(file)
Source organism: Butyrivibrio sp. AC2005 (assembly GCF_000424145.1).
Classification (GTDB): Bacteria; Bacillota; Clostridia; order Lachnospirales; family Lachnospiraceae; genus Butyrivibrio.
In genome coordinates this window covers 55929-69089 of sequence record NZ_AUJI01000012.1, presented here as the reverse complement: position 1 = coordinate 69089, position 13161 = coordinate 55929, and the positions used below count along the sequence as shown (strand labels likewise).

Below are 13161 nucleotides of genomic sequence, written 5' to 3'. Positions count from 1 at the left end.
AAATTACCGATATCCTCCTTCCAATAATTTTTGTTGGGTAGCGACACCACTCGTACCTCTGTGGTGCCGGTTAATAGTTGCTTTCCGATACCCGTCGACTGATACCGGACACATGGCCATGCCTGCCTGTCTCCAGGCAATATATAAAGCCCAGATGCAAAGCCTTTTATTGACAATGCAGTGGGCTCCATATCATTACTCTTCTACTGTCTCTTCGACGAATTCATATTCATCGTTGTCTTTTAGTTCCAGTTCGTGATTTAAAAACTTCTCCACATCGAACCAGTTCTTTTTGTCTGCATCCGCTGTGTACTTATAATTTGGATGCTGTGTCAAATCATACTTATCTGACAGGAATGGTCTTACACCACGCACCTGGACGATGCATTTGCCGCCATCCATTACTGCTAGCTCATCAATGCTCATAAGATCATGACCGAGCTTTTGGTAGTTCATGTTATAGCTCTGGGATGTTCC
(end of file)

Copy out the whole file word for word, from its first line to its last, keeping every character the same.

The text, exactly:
Source organism: Butyrivibrio sp. AC2005 (assembly GCF_000424145.1).
Classification (GTDB): Bacteria; Bacillota; Clostridia; order Lachnospirales; family Lachnospiraceae; genus Butyrivibrio.
In genome coordinates this window covers 55929-69089 of sequence record NZ_AUJI01000012.1, presented here as the reverse complement: position 1 = coordinate 69089, position 13161 = coordinate 55929, and the positions used below count along the sequence as shown (strand labels likewise).

Below are 13161 nucleotides of genomic sequence, written 5' to 3'. Positions count from 1 at the left end.
AAATTACCGATATCCTCCTTCCAATAATTTTTGTTGGGTAGCGACACCACTCGTACCTCTGTGGTGCCGGTTAATAGTTGCTTTCCGATACCCGTCGACTGATACCGGACACATGGCCATGCCTGCCTGTCTCCAGGCAATATATAAAGCCCAGATGCAAAGCCTTTTATTGACAATGCAGTGGGCTCCATATCATTACTCTTCTACTGTCTCTTCGACGAATTCATATTCATCGTTGTCTTTTAGTTCCAGTTCGTGATTTAAAAACTTCTCCACATCGAACCAGTTCTTTTTGTCTGCATCCGCTGTGTACTTATAATTTGGATGCTGTGTCAAATCATACTTATCTGACAGGAATGGTCTTACACCACGCACCTGGACGATGCATTTGCCGCCATCCATTACTGCTAGCTCATCAATGCTCATAAGATCATGACCGAGCTTTTGGTAGTTCATGTTATAGCTCTGGGATGTTCC